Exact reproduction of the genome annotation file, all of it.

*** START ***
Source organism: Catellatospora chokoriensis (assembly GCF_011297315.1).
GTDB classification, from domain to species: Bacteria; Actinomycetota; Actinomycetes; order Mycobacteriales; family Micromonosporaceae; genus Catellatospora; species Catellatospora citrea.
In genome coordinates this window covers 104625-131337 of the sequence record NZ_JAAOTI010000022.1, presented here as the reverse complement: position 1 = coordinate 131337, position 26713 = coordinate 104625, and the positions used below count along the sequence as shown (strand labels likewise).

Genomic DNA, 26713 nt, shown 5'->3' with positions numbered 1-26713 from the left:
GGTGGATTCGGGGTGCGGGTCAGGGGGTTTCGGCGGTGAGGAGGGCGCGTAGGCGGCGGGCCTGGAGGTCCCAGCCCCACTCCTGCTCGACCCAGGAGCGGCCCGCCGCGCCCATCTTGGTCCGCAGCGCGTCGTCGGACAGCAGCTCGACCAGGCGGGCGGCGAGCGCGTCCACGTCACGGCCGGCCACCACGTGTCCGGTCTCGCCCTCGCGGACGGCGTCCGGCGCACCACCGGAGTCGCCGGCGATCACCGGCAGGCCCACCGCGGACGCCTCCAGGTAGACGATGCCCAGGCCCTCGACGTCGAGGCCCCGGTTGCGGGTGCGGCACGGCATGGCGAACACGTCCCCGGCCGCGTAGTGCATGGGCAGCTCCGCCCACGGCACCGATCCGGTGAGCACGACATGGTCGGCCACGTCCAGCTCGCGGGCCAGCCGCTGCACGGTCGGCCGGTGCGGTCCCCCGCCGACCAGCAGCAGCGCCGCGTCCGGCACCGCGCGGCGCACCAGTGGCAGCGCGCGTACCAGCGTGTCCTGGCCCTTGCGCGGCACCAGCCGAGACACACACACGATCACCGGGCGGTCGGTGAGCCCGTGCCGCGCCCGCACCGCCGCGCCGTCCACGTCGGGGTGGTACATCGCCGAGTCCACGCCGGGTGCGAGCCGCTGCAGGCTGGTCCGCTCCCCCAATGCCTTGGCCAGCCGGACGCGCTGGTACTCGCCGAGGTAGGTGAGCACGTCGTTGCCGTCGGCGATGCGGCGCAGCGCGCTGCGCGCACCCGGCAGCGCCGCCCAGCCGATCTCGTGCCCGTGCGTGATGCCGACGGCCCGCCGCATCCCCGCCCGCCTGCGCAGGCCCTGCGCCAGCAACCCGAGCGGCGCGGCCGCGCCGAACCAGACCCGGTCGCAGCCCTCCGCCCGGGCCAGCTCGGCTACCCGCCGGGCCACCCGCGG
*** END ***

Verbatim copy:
Source organism: Catellatospora chokoriensis (assembly GCF_011297315.1).
GTDB classification, from domain to species: Bacteria; Actinomycetota; Actinomycetes; order Mycobacteriales; family Micromonosporaceae; genus Catellatospora; species Catellatospora citrea.
In genome coordinates this window covers 104625-131337 of the sequence record NZ_JAAOTI010000022.1, presented here as the reverse complement: position 1 = coordinate 131337, position 26713 = coordinate 104625, and the positions used below count along the sequence as shown (strand labels likewise).

Genomic DNA, 26713 nt, shown 5'->3' with positions numbered 1-26713 from the left:
GGTGGATTCGGGGTGCGGGTCAGGGGGTTTCGGCGGTGAGGAGGGCGCGTAGGCGGCGGGCCTGGAGGTCCCAGCCCCACTCCTGCTCGACCCAGGAGCGGCCCGCCGCGCCCATCTTGGTCCGCAGCGCGTCGTCGGACAGCAGCTCGACCAGGCGGGCGGCGAGCGCGTCCACGTCACGGCCGGCCACCACGTGTCCGGTCTCGCCCTCGCGGACGGCGTCCGGCGCACCACCGGAGTCGCCGGCGATCACCGGCAGGCCCACCGCGGACGCCTCCAGGTAGACGATGCCCAGGCCCTCGACGTCGAGGCCCCGGTTGCGGGTGCGGCACGGCATGGCGAACACGTCCCCGGCCGCGTAGTGCATGGGCAGCTCCGCCCACGGCACCGATCCGGTGAGCACGACATGGTCGGCCACGTCCAGCTCGCGGGCCAGCCGCTGCACGGTCGGCCGGTGCGGTCCCCCGCCGACCAGCAGCAGCGCCGCGTCCGGCACCGCGCGGCGCACCAGTGGCAGCGCGCGTACCAGCGTGTCCTGGCCCTTGCGCGGCACCAGCCGAGACACACACACGATCACCGGGCGGTCGGTGAGCCCGTGCCGCGCCCGCACCGCCGCGCCGTCCACGTCGGGGTGGTACATCGCCGAGTCCACGCCGGGTGCGAGCCGCTGCAGGCTGGTCCGCTCCCCCAATGCCTTGGCCAGCCGGACGCGCTGGTACTCGCCGAGGTAGGTGAGCACGTCGTTGCCGTCGGCGATGCGGCGCAGCGCGCTGCGCGCACCCGGCAGCGCCGCCCAGCCGATCTCGTGCCCGTGCGTGATGCCGACGGCCCGCCGCATCCCCGCCCGCCTGCGCAGGCCCTGCGCCAGCAACCCGAGCGGCGCGGCCGCGCCGAACCAGACCCGGTCGCAGCCCTCCGCCCGGGCCAGCTCGGCTACCCGCCGGGCCACCCGCGG